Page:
The US military is funding development of a weapon that delivers a bout of excruciating pain from up to 2 kilometres away. Intended for use against rioters, it is meant to leave victims unharmed. But pain researchers are furious that work aimed at controlling pain has been used to develop a weapon. And they fear that the technology will be used for torture.I would love to tell you that their fears concerning torture are unfounded, but there's a limit to the amount of sarcasm a patriot can write -- even a lowly and nearly frozen patriot like myself.
Apparently this new weapon is based on research in the field of pain management. How ironic. It must be so gratifying for the researchers in that field, most of whom would be concerned with making things better for dental patients, burn victims and the seriously ill.
"I am deeply concerned about the ethical aspects of this research," says Andrew Rice, a consultant in pain medicine at Chelsea and Westminster Hospital in London, UK. "Even if the use of temporary severe pain can be justified as a restraining measure, which I do not believe it can, the long-term physical and psychological effects are unknown."And what do we mean by "optimize"? Sadly, it's just about what you'd expect. They are trying to figure out how to produce the maximum amount of pain.
The contract, heavily censored before release, asks researchers to look for "optimal pulse parameters to evoke peak nociceptor activation" - in other words, cause the maximum pain possible. Studies on cells grown in the lab will identify how much pain can be inflicted on someone before causing injury or death.How "quaint".
You can call me paranoid, but I am concerned that this weapon will be used not only for torture, and not only against rioters. Peaceful protesters have been shot in this country before now; soon there will be a danger that they could simply be exposed to excruciating pain. And even though the weapon seems designed to avoid damaging tissue, who knows what harm it might do? Clearly I am not the only one who has entertained this question.
Amanda Williams, a clinical psychologist at University College London, fears that victims risk long-term harm. "Persistent pain can result from a range of supposedly non-destructive stimuli which nevertheless change the functioning of the nervous system," she says. She is concerned that studies of cultured cells will fall short of demonstrating a safe level for a plasma burst. "They cannot tell us about the pain and psychological consequences of such a painful experience."Of course they can't. Cultured cells in a lab are not going to tell us anything about the long-term damage humans may suffer if they are exposed to such a weapon. And even if they somehow managed to do experiments with this thing on humans, it still wouldn't tell us very much. As one of my friends always reminds me, "Every organism is different. Every one reacts in a different way. Just because an experiment on a hundred subjects shows no lasting harm, that doesn't mean the hundred-and-first time won't kill somebody." I won't mention the name of the friend who likes to tell me this, but I will say that I don't dare argue with him. Not only because he's at least as smart as I am, but also because he happens to have a PhD in biology.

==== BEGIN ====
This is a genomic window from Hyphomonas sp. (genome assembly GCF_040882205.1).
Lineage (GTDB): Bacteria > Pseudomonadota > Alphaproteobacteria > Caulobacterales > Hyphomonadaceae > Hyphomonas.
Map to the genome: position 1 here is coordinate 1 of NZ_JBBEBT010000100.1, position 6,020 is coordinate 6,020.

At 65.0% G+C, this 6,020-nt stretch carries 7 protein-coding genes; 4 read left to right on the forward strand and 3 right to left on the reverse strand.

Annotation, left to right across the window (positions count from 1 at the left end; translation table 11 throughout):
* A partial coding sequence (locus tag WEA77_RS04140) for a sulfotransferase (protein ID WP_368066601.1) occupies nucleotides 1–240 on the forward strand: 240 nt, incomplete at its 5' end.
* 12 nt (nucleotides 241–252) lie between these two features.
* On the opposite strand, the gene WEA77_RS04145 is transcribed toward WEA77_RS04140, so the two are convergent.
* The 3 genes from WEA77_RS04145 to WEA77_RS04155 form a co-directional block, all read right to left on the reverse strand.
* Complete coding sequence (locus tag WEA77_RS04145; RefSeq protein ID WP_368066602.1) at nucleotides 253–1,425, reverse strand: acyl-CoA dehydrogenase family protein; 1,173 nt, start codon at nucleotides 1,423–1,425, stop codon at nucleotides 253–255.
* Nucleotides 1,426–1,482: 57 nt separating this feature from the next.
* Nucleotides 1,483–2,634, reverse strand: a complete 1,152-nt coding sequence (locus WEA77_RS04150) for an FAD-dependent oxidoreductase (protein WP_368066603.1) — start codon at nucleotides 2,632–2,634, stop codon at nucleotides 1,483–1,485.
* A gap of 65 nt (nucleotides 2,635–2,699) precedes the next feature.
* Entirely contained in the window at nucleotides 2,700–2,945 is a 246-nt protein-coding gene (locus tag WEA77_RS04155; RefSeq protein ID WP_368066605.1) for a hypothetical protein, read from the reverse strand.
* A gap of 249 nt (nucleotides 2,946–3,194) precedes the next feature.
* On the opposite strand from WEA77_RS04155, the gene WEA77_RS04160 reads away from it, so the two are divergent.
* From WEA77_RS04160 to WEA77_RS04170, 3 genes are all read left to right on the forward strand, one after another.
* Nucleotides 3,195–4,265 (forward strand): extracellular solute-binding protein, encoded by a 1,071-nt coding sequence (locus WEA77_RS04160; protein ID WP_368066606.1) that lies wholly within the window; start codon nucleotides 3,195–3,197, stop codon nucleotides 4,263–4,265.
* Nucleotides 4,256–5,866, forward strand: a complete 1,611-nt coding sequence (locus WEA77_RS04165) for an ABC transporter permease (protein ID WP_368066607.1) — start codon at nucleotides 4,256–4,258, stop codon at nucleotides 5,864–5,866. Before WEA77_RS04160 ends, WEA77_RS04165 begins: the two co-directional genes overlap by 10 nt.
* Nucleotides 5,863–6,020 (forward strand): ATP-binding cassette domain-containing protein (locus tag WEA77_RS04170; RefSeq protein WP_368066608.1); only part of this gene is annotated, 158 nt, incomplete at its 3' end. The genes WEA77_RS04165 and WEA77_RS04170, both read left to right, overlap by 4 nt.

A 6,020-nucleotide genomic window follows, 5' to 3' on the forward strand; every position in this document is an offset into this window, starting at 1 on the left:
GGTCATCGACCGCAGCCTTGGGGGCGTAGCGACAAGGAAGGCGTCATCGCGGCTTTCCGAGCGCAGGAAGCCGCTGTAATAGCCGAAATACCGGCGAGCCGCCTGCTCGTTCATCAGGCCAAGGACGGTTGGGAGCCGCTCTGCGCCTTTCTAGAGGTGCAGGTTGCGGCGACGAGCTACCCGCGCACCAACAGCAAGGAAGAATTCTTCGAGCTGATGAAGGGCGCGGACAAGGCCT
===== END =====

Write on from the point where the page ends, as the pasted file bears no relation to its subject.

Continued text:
I suppose I should explain a bit more about the title of this piece. It seems to me that if you wanted to develop a new tool for crowd control and you weren't evil, you would look for a way to disable people temporarily, while causing as little pain as possible. But if you're evil then you probably enjoy inflicting pain, and in that case, the more the merrier, I suppose. As I mentioned in this post, there could be much more here than meets the eye.
If Wayne Madsen has it right, the torture is all part of something much bigger; impossibly sick and horribly sickening. His most recent article asks Did White House S&M ring order special videos from Abu Ghraib?. And his main point appears in this short paragraph:By their fruits shall ye know them.The presence of cameras in prison facilities had many Washington insiders wondering if the gay S&M prostitution ring centered in the White House had access to pornographic videos from torture centers such as Abu Ghraib and Guantanamo Bay.